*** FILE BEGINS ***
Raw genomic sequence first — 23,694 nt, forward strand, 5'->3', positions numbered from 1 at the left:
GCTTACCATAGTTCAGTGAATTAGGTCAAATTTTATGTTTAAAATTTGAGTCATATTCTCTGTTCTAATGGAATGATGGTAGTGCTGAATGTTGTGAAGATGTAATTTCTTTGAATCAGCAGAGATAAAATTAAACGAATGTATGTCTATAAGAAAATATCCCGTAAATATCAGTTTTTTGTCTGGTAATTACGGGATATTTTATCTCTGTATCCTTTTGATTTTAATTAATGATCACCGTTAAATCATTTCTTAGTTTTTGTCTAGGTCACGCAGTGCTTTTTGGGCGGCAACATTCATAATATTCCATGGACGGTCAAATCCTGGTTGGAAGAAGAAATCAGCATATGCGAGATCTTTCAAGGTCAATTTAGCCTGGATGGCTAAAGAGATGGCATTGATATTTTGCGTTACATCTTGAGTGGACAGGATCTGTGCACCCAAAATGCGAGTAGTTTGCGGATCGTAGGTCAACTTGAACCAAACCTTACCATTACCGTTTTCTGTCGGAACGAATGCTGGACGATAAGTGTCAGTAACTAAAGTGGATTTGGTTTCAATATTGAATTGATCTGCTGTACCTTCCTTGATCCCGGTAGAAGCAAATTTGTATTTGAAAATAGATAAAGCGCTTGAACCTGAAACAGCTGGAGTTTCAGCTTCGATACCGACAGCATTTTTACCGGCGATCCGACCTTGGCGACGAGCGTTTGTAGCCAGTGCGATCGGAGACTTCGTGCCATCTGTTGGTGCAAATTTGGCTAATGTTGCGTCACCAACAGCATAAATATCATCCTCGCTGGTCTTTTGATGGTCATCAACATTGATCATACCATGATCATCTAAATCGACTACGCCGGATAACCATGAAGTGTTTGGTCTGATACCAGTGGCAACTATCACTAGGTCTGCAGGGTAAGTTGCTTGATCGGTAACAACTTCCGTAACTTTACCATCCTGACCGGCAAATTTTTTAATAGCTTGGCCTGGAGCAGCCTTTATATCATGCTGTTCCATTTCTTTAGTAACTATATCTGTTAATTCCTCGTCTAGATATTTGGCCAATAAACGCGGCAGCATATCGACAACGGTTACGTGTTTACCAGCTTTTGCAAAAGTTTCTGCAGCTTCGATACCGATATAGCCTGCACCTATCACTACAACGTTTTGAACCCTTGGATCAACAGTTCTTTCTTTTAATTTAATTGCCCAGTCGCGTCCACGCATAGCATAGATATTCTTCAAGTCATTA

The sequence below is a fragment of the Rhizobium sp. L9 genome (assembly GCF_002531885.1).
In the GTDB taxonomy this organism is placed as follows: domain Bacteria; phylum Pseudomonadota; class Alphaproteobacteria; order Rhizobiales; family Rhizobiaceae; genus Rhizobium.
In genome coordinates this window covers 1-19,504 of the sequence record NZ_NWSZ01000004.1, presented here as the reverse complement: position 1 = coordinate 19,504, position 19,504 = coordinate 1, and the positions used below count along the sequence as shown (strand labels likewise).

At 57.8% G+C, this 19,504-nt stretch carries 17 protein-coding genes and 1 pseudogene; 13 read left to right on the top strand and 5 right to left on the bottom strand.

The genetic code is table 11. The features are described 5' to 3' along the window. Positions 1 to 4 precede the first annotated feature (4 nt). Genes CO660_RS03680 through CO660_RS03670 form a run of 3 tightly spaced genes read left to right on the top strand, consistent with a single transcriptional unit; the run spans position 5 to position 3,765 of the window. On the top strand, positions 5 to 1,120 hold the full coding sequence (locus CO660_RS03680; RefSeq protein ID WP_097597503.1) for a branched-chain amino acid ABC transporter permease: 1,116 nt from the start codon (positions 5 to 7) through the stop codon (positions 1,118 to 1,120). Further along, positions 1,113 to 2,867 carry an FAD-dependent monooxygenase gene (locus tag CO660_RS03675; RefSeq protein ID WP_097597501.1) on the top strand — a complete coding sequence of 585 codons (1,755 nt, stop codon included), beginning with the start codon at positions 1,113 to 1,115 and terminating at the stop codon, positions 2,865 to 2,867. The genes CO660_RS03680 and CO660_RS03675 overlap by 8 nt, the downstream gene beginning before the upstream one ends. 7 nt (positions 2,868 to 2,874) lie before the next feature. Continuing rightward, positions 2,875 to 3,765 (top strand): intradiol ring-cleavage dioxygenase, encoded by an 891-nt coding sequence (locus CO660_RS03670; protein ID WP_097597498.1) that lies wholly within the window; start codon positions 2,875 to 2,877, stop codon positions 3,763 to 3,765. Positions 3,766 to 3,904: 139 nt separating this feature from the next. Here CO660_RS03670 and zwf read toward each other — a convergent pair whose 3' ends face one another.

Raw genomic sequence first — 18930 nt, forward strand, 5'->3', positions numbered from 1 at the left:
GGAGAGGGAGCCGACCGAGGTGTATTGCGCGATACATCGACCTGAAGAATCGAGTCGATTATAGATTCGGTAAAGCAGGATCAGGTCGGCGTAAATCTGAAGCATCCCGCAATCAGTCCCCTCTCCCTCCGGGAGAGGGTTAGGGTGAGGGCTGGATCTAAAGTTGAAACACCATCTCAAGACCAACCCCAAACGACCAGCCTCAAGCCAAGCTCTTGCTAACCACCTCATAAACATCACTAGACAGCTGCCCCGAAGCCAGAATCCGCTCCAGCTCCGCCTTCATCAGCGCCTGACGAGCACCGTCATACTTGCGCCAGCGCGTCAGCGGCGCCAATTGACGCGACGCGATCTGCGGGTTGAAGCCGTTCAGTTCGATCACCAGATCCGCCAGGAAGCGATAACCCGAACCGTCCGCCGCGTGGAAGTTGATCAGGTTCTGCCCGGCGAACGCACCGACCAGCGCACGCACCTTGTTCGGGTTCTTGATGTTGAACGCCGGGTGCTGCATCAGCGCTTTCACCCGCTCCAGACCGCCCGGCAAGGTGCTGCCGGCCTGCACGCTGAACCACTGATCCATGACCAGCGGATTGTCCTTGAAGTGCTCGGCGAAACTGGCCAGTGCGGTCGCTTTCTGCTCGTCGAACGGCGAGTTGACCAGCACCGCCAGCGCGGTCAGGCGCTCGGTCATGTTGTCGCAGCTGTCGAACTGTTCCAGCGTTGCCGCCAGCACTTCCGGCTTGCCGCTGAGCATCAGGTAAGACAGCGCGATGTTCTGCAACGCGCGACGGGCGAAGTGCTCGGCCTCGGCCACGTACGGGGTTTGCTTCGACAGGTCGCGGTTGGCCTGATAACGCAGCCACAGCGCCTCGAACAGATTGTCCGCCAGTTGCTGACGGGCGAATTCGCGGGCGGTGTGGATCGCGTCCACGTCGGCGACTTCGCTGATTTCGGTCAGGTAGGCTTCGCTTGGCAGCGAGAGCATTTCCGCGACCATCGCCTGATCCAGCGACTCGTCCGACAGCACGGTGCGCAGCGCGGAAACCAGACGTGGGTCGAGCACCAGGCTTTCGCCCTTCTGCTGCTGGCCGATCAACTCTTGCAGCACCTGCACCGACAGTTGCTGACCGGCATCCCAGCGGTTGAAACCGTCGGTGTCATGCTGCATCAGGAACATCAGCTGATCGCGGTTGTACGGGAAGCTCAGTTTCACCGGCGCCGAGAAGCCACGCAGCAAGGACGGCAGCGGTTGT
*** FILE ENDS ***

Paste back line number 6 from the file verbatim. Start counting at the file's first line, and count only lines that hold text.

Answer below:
At 57.8% G+C, this 19,504-nt stretch carries 17 protein-coding genes and 1 pseudogene; 13 read left to right on the top strand and 5 right to left on the bottom strand.